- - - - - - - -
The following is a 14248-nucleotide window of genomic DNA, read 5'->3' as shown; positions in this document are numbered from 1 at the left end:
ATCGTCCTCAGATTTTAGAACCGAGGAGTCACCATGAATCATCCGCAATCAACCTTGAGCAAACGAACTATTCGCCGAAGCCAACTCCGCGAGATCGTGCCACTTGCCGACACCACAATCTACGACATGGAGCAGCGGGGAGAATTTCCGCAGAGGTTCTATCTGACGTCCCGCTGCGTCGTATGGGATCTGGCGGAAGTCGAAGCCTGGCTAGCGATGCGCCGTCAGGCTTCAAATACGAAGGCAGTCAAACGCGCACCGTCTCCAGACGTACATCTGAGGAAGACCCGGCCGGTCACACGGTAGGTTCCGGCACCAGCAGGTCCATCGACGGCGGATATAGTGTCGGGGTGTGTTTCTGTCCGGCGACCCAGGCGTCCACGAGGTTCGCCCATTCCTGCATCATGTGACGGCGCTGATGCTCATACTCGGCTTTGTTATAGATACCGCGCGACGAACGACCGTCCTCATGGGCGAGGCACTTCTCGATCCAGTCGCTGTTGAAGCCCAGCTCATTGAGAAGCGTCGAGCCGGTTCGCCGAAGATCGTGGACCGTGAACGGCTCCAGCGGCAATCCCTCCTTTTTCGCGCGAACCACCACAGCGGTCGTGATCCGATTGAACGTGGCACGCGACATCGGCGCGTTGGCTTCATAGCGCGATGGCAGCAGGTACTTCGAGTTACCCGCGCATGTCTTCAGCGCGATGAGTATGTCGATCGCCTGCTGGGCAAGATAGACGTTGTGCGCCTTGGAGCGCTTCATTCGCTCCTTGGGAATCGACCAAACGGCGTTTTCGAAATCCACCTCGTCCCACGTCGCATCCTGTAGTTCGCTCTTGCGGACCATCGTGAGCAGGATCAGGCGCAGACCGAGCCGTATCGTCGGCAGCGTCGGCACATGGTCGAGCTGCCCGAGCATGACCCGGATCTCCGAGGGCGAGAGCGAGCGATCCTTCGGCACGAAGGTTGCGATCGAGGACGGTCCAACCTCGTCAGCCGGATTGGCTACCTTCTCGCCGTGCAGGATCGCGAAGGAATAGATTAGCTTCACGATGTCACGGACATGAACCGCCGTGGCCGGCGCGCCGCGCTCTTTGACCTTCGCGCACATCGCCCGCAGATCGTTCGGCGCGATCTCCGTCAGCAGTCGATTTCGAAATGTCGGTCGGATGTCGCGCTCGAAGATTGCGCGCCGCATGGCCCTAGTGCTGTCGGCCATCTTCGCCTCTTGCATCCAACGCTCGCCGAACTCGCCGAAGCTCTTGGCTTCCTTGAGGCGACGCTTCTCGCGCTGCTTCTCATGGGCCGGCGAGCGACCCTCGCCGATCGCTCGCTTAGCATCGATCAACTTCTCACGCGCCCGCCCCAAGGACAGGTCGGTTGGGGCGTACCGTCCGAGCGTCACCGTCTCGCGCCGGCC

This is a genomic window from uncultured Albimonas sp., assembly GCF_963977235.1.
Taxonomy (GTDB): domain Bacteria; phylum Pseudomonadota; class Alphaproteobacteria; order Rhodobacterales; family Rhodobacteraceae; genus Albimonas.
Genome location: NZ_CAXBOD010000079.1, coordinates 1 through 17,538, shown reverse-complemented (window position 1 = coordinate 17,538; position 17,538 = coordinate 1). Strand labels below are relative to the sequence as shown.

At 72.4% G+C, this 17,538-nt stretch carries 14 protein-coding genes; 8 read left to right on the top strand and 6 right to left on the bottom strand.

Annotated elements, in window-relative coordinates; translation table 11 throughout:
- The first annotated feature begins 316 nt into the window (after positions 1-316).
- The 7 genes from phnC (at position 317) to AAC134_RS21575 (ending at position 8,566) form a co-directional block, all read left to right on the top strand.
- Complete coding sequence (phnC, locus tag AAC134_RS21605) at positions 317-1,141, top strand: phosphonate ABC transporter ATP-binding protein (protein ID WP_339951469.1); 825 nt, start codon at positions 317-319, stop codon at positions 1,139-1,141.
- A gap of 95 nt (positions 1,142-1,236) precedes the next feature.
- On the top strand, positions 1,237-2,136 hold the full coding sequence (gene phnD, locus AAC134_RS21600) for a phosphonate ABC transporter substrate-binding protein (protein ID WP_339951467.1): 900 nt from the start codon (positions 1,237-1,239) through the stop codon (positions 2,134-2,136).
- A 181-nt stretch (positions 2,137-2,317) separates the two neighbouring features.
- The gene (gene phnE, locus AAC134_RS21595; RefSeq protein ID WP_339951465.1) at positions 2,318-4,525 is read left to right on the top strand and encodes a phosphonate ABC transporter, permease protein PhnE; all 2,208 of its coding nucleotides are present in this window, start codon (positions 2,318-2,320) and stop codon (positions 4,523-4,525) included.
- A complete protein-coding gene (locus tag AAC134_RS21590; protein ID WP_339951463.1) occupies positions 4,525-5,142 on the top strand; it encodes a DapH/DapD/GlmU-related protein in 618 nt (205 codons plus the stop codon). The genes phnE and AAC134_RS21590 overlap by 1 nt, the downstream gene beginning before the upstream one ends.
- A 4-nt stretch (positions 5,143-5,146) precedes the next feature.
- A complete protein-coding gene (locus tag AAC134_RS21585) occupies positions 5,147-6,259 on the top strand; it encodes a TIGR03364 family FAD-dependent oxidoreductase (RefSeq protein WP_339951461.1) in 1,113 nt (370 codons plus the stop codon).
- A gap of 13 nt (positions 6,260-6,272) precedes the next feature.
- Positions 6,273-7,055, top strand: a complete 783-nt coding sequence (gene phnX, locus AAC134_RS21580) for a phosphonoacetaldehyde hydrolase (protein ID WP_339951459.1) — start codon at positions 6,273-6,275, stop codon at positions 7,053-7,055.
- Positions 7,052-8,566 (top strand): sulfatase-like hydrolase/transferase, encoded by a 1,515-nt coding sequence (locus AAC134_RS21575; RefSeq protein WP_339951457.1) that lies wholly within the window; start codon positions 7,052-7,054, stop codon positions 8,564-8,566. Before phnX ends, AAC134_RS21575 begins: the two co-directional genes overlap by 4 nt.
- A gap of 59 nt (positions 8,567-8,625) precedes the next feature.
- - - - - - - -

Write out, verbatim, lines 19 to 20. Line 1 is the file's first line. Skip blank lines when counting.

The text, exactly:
- Positions 6,273-7,055, top strand: a complete 783-nt coding sequence (gene phnX, locus AAC134_RS21580) for a phosphonoacetaldehyde hydrolase (protein ID WP_339951459.1) — start codon at positions 6,273-6,275, stop codon at positions 7,053-7,055.
- Positions 7,052-8,566 (top strand): sulfatase-like hydrolase/transferase, encoded by a 1,515-nt coding sequence (locus AAC134_RS21575; RefSeq protein WP_339951457.1) that lies wholly within the window; start codon positions 7,052-7,054, stop codon positions 8,564-8,566. Before phnX ends, AAC134_RS21575 begins: the two co-directional genes overlap by 4 nt.